Practitioners who assisted include Ken Brockman, Paul Hartzheim, and Glen Schaefer, Surveying and Mapping Section, Wisconsin Department of Transportation, Madison, WI; Eduardo Fernandez-Falcon, Topcon America Corporation; Jesse Kozlowski, GPS Innovations; Donald Mulcare, Maryland State Geodetic Advisor; Arden Sandsness, Royal Oak Engineering, Madison, WI; Jerry Wahl, U.S. Bureau of Land Management, and Timothy Wolf (the author's son), Las Vegas Valley Water District, Las Vegas, NV In addition, the authors wish to acknowledge the contribution of charts, maps, or other information from the National Geodetic Survey, the U.S. Geological Survey, and the U.S. Bureau of Land Management. Also appreciation is expressed to the many instrument manufacturers who provided pictures and other descriptive information on their equipment for use herein. Special acknowledgment is given to Eagle Point Software, Inc., SDC Survey, and MicoSurvey Software, Inc. for supplying trial versions of their field-to-finish software which are included in the CD that accompanies this book.

To all of those named above, and to any others who may have been inadvertently omitted, the authors are extremely thankful. Finally, special recognition and thanks are expressed posthumously to Professor Russell C. Brinker, who coauthored this book from its third through its ninth editions. He passed away recently at the age of 95, after a distinguished career as a surveying educator and author.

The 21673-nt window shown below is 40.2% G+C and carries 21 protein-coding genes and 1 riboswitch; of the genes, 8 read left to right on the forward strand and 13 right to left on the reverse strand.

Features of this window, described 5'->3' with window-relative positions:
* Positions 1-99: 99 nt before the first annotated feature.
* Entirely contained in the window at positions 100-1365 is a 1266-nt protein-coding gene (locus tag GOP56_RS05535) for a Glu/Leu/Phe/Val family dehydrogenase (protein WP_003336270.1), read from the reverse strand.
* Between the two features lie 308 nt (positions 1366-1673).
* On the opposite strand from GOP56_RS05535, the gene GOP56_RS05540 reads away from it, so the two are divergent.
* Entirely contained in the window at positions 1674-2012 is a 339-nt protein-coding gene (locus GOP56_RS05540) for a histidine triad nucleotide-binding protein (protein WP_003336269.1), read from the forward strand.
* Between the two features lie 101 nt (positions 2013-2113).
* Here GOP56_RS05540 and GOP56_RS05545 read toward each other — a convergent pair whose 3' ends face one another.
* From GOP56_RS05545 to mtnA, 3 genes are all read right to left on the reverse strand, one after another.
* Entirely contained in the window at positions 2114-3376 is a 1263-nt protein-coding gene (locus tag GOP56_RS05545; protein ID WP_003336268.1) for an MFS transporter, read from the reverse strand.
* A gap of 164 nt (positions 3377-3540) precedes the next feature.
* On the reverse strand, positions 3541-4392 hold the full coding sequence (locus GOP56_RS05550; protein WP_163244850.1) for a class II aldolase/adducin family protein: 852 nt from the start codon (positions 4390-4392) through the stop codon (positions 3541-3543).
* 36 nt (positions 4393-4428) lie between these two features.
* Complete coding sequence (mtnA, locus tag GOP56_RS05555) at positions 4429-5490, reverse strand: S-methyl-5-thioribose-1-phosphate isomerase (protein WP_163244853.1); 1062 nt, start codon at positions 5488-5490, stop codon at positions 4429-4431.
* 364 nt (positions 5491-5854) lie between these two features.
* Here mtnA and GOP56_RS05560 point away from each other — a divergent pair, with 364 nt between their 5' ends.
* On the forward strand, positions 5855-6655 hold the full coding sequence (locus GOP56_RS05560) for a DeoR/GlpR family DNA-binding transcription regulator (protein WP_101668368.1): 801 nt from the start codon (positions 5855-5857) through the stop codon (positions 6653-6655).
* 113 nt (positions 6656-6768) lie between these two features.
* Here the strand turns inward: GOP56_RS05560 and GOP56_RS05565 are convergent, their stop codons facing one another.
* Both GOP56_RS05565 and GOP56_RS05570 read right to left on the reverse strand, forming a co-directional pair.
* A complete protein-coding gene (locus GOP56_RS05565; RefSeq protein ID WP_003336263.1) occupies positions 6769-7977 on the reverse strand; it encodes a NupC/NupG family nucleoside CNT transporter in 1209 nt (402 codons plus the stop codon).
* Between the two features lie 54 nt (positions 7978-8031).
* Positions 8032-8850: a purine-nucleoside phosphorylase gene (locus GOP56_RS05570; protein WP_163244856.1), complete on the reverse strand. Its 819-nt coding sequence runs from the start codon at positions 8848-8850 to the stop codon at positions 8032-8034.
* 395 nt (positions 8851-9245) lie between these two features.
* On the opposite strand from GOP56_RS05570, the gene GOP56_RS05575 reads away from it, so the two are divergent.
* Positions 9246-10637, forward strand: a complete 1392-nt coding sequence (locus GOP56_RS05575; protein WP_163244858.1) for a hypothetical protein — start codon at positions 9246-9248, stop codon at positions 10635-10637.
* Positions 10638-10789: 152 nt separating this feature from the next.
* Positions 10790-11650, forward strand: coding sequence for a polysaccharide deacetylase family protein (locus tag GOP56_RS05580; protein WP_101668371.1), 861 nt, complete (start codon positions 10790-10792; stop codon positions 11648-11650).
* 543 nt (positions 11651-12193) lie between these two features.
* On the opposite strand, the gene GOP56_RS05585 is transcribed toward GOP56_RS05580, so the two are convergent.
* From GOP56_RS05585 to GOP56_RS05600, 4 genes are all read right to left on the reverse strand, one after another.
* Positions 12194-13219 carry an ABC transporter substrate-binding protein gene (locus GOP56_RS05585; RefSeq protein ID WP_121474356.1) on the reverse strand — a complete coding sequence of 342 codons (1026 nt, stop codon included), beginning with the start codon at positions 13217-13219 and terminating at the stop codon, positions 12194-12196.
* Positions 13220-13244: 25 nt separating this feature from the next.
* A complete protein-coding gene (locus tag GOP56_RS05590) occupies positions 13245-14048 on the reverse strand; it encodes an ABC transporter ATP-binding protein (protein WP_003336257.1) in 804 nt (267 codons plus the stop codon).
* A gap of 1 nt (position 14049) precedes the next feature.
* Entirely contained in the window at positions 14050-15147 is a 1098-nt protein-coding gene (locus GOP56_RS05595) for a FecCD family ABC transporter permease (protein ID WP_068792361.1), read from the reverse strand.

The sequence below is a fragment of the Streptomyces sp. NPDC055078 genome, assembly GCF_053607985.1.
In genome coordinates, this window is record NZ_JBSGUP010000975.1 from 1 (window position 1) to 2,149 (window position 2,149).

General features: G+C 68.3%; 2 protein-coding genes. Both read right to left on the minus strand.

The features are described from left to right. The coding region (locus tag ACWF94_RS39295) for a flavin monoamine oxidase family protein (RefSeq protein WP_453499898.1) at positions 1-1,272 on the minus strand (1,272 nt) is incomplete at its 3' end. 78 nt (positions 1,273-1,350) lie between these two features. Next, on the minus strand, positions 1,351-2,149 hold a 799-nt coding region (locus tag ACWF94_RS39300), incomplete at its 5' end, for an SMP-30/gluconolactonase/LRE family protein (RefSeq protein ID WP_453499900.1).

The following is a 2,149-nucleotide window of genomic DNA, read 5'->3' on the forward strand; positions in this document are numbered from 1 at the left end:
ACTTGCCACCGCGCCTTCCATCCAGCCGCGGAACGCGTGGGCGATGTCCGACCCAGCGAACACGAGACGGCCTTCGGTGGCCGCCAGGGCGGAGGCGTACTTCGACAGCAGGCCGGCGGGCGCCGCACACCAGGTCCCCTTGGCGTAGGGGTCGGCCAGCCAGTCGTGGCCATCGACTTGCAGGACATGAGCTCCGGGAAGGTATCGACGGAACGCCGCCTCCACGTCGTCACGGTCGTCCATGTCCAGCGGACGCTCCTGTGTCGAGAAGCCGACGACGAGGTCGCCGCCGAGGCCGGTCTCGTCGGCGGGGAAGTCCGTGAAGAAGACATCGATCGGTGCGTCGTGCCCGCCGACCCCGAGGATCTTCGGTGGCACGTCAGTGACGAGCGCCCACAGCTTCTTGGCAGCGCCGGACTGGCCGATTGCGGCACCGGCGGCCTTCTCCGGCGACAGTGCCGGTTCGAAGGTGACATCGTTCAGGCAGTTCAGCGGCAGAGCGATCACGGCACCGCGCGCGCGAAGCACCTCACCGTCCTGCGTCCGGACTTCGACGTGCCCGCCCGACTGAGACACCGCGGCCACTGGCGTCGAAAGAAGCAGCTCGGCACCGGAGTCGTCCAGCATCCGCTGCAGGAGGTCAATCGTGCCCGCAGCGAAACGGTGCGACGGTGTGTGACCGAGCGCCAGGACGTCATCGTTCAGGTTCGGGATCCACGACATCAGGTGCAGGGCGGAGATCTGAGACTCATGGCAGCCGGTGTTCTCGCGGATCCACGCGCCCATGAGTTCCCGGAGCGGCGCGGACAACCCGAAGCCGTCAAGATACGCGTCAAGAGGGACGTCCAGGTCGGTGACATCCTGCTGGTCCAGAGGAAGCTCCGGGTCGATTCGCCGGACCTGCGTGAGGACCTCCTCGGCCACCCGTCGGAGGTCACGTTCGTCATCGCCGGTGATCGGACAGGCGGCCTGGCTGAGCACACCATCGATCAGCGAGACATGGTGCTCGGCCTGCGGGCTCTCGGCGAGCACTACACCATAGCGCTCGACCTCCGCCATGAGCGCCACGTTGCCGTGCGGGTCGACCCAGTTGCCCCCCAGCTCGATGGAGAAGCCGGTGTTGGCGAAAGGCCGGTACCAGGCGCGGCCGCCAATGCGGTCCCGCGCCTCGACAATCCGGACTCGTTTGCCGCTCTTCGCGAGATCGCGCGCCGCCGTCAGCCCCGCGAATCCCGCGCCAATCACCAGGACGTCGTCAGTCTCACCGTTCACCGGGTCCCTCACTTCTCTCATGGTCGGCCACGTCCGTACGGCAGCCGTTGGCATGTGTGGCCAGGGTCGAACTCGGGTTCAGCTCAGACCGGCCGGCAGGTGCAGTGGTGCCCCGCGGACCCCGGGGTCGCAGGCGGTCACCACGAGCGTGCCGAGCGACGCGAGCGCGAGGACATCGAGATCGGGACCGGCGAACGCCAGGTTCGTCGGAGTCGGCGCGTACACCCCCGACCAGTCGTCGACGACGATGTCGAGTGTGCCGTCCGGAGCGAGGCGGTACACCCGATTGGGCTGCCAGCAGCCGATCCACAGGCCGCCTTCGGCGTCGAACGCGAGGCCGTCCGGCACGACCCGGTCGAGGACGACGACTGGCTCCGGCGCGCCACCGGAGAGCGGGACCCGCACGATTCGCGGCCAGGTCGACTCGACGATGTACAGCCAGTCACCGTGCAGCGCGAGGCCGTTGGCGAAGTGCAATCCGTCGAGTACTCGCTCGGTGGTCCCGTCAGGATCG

Paul R. Wolf, Madison, WI
Charles D. Ghilani, Lehman, PA

Postscript: In order to improve future editions, the authors will gratefully accept any suggestions or constructive criticisms of this edition.

Read More Show Less

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  • Anonymous

    Posted October 16, 2003

    TIPS FOR SURVIVING USE OF THIS BOOK

    If you absolutely have to have this book I am so sorry for you. There are very few helpful illustrations, sometimes illustrations simply do not exist -even when defining angles for crying out loud! I mean come on!. Examples are inconsistent. A fairly involved project/problem will tend to be illustrated using as many as three completely different data sets for each step -this is the same problem! So that you have to try to piece it together, if you don't understand something in one step the other steps can't help sort it out. So, you are forced to rely on the horrible text, which uses completely different terms than the instructor uses. You may already have a pretty good handle on what 'mean' and an 'average' are but not after reading this. My tip: AVOID USING THE BOOK IF YOU CAN. Get all your information from labs and lectures and don't miss a single one, get a buddy or lab partner to study with, preferably immediately after your class period is over because the book will only confuse you and make it hard on you, AVOID IT!